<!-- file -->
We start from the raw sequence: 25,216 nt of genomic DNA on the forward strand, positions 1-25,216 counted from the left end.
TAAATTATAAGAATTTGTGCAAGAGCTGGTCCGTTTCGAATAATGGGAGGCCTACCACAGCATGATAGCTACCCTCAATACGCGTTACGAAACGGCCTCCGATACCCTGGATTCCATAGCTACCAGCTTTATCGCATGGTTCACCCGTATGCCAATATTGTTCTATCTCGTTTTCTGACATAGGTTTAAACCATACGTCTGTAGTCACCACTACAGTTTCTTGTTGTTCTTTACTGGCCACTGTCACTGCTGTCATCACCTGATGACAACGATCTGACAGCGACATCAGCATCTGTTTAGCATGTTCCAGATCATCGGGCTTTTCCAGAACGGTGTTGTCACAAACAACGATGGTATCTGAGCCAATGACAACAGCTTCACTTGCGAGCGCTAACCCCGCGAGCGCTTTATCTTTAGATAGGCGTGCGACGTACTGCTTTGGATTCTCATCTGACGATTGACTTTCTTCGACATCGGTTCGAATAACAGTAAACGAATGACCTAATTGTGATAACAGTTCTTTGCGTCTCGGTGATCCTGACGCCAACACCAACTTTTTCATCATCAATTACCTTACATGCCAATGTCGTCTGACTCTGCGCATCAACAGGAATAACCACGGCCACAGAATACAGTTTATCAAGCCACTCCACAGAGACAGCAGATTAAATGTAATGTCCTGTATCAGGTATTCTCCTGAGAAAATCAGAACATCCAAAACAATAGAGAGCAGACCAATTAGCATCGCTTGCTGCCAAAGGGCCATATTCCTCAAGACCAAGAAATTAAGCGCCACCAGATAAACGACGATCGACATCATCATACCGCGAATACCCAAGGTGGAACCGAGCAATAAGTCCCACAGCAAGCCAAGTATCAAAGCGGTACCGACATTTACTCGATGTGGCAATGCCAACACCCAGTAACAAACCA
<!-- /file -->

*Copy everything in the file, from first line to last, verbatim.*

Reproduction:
We start from the raw sequence: 25,216 nt of genomic DNA on the forward strand, positions 1-25,216 counted from the left end.
TAAATTATAAGAATTTGTGCAAGAGCTGGTCCGTTTCGAATAATGGGAGGCCTACCACAGCATGATAGCTACCCTCAATACGCGTTACGAAACGGCCTCCGATACCCTGGATTCCATAGCTACCAGCTTTATCGCATGGTTCACCCGTATGCCAATATTGTTCTATCTCGTTTTCTGACATAGGTTTAAACCATACGTCTGTAGTCACCACTACAGTTTCTTGTTGTTCTTTACTGGCCACTGTCACTGCTGTCATCACCTGATGACAACGATCTGACAGCGACATCAGCATCTGTTTAGCATGTTCCAGATCATCGGGCTTTTCCAGAACGGTGTTGTCACAAACAACGATGGTATCTGAGCCAATGACAACAGCTTCACTTGCGAGCGCTAACCCCGCGAGCGCTTTATCTTTAGATAGGCGTGCGACGTACTGCTTTGGATTCTCATCTGACGATTGACTTTCTTCGACATCGGTTCGAATAACAGTAAACGAATGACCTAATTGTGATAACAGTTCTTTGCGTCTCGGTGATCCTGACGCCAACACCAACTTTTTCATCATCAATTACCTTACATGCCAATGTCGTCTGACTCTGCGCATCAACAGGAATAACCACGGCCACAGAATACAGTTTATCAAGCCACTCCACAGAGACAGCAGATTAAATGTAATGTCCTGTATCAGGTATTCTCCTGAGAAAATCAGAACATCCAAAACAATAGAGAGCAGACCAATTAGCATCGCTTGCTGCCAAAGGGCCATATTCCTCAAGACCAAGAAATTAAGCGCCACCAGATAAACGACGATCGACATCATCATACCGCGAATACCCAAGGTGGAACCGAGCAATAAGTCCCACAGCAAGCCAAGTATCAAAGCGGTACCGACATTTACTCGATGTGGCAATGCCAACACCCAGTAACAAACCA